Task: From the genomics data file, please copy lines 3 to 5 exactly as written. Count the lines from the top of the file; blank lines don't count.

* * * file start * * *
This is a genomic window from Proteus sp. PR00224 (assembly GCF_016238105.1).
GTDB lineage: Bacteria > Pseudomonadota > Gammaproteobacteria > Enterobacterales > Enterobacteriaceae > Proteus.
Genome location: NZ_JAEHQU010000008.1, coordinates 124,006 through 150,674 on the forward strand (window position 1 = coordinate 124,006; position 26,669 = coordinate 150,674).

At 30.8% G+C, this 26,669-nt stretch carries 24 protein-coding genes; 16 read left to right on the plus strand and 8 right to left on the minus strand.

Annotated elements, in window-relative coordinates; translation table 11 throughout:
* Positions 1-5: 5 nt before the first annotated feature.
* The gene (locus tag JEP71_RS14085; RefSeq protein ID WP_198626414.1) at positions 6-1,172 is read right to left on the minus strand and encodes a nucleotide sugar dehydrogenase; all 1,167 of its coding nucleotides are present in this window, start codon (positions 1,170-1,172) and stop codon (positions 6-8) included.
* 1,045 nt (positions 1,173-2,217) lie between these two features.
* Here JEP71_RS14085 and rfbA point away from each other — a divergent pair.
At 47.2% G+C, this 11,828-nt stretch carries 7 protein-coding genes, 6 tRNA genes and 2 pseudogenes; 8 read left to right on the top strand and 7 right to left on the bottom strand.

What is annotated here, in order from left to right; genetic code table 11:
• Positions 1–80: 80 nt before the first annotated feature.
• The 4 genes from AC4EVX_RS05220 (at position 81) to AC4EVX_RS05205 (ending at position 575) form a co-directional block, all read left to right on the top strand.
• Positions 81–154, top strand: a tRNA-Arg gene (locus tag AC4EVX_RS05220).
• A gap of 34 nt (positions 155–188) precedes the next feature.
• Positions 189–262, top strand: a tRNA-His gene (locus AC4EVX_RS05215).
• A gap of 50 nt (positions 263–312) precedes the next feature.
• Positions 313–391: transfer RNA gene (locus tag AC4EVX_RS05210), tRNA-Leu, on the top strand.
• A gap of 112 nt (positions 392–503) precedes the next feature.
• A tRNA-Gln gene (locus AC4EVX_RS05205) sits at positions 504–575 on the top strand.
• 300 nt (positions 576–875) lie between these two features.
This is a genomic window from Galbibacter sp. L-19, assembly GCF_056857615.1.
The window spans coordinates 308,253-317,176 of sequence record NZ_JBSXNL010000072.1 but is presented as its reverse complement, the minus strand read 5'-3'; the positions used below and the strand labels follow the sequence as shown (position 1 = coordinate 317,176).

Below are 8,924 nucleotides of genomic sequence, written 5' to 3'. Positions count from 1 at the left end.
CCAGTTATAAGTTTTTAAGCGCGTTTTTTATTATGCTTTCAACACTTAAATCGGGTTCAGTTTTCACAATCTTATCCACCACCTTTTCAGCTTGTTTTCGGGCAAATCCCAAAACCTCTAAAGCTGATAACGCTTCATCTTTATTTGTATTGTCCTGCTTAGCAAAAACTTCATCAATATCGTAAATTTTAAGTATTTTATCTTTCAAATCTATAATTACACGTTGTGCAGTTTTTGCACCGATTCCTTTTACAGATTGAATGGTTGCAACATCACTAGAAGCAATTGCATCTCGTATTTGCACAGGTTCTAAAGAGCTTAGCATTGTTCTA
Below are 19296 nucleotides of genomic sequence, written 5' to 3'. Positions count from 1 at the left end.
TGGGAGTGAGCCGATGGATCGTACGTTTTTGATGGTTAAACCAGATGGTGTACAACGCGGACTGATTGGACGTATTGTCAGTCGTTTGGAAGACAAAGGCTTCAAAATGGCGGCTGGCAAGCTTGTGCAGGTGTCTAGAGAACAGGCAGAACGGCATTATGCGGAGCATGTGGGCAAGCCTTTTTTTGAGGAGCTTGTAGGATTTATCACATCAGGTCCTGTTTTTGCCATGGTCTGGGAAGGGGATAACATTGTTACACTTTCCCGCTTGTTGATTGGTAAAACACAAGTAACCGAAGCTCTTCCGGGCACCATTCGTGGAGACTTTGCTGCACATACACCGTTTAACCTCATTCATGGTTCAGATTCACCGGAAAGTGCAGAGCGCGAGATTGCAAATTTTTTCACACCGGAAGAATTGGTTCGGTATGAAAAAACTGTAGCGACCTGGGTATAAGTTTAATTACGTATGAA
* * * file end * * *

Genome location: NZ_JAEHQU010000008.1, coordinates 124,006 through 150,674 on the forward strand (window position 1 = coordinate 124,006; position 26,669 = coordinate 150,674).

At 30.8% G+C, this 26,669-nt stretch carries 24 protein-coding genes; 16 read left to right on the plus strand and 8 right to left on the minus strand.

Annotated elements, in window-relative coordinates; translation table 11 throughout: